UPDATE:As of midday on Wednesday, the MailOnline had removed the article at the centre of George Clooney's strongly-worded complaint.
George Clooney has launched a blistering attack on the Daily Mail, claiming the publication of a "completely fabricated" article about the family of his Beirut-born fiancée "should be criminal."
Writing exclusively in USA Today, Clooney angrily took the tabloid to task: “It says Amal’s mother has been telling ‘half of Beirut’ that she’s against the wedding. It says they joke about traditions in the Druze religion that end up with the death of the bride.
“Let me repeat that: the death of the bride.”
The 53-year-old points out Alamuddin’s mother is not Druze and hasn’t even been in Beirut since the pair started dating in September last year.
Dismissing the stream of pregnancy and wedding plan rumours the tabloid also publishes, he continues: “But this lie involves larger issues. The irresponsibility in this day and age, to exploit religious differences where none exist, is at the very least negligent and more appropriately dangerous.
“We have family members all over the world and the idea that someone would inflame any part of that world for the sole reason of selling papers should be criminal.”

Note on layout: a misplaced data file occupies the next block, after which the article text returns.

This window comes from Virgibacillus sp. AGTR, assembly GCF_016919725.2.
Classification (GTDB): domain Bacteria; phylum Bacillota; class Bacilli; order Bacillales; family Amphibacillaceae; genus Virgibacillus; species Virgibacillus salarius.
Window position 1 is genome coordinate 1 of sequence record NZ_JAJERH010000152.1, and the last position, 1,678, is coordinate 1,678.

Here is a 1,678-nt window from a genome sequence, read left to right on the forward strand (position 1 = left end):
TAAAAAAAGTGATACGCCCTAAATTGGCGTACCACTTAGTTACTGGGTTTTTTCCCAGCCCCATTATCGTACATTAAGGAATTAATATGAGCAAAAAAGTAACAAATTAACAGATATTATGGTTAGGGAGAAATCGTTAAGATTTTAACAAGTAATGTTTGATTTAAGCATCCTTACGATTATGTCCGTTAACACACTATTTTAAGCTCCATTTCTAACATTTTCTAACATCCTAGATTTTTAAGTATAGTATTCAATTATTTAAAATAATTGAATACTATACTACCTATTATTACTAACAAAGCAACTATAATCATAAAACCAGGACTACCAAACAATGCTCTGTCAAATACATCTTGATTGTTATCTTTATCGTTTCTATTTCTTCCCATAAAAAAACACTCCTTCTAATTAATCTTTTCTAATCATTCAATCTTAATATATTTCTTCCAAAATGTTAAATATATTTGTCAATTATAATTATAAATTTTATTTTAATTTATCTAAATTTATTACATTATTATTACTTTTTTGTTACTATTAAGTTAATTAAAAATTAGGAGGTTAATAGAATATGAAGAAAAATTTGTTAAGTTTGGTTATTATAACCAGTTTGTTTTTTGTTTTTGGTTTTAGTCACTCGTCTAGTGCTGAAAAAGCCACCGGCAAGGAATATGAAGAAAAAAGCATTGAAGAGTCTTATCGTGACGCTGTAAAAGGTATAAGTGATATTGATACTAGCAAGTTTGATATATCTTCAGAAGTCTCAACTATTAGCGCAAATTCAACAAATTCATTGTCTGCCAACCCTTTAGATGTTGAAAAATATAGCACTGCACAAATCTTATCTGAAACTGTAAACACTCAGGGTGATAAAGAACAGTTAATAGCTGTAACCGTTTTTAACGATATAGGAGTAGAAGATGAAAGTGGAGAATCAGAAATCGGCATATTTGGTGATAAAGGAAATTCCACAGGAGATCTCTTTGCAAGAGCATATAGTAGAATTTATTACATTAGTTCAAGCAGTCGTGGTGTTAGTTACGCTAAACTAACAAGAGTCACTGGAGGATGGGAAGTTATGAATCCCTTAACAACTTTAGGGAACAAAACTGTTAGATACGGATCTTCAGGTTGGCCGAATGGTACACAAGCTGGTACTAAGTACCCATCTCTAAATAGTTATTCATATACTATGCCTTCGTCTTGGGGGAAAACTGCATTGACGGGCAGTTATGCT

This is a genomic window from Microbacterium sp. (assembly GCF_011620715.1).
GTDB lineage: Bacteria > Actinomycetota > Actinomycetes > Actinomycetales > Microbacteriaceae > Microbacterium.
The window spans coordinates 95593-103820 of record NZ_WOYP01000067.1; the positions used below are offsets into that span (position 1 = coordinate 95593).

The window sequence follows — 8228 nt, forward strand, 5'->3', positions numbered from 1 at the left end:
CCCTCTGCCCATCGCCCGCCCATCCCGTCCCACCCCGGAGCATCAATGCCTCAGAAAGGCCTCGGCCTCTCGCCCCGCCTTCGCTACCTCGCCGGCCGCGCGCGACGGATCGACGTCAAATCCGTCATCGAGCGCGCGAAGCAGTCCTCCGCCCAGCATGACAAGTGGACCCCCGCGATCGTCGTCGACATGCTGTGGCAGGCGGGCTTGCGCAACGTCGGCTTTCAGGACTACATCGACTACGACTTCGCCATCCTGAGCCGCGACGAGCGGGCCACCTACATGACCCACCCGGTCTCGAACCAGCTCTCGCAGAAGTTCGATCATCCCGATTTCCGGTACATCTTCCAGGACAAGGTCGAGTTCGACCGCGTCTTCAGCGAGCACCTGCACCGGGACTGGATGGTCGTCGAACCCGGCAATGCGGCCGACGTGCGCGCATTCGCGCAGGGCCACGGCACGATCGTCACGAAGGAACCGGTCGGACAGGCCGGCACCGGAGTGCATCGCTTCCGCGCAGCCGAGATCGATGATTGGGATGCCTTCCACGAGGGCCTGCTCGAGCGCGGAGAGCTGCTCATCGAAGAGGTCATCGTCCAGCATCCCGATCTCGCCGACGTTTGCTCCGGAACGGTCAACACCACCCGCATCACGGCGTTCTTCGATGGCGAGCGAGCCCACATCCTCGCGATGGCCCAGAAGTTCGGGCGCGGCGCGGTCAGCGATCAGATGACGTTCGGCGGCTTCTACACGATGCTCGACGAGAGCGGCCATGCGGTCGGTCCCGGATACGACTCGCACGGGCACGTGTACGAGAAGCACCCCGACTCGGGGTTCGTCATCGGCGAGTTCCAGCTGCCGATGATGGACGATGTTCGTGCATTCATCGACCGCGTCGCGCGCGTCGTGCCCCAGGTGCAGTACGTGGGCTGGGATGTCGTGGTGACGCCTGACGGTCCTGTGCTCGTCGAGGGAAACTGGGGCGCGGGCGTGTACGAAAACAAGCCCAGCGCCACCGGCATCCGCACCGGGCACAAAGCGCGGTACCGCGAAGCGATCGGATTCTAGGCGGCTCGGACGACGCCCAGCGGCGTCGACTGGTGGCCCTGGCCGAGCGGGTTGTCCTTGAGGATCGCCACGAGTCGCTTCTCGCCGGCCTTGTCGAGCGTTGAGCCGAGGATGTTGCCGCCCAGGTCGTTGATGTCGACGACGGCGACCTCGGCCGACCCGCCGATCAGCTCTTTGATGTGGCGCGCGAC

As of Wednesday morning, the article in question appeared to have been removed or at least edited online, with a picture spread of both Alamuddin's and Clooney’s mothers embracing in Italy ahead of the reported forthcoming nuptials.
The piece makes much about the women’s apparent close bond, though writes it: “…seems out of step with comments made to MailOnline about Baria’s feelings towards her daughter’s husband-to-be.
“A source said Baria wanted her to marry within their strict Lebanese religious sect, according to close family friends.
Clooney’s op-ed ends with a stinging blast at the paper: “The Daily Mail, more than any other organisation that calls itself news, has proved time and time again that facts make no difference in the articles they make up.
“And when they put my family and my friends in harm’s way, they cross far beyond just a laughable tabloid and into the arena of inciting violence.
“They must be so very proud.”
Huffington Post UK has approached the Daily Mail for comment.
It’s not the first time Clooney, whose father was a TV journalist and broadcaster, has personally and publicly addressed falsehoods in the press.
Johnson had suggested the star had “lost his marbles” following his call for London to return the 2,500-year-old Elgin Marbles to Greece.
Clooney had been publicising his film Monuments Men, which tells how artworks stolen by the Nazis were rescued and returned to their owners.
Johnson said: “Someone urgently needs to restore George Clooney’s marbles. Here he is plugging a film about looted Nazi art without realising that Goring himself had plans to plunder the British Museum.
“And where were the Nazis going to send the Elgin marbles? To Athens! This Clooney is advocating nothing less than the Hitlerian agenda for London’s cultural treasures. He should stuff the Hollywood script and stick to history.”
In a statement issued exclusively to HuffPost UK, a good-natured Clooney retorted: ”I’m a great fan of the Mayor, and I’m sure my right honorable friend had no real intention of comparing me to Hitler.
"I’d chalk it up to a little too much hyperbole washed down with a few whiskeys. I've found myself in the same spot a time or two so I hold no ill will."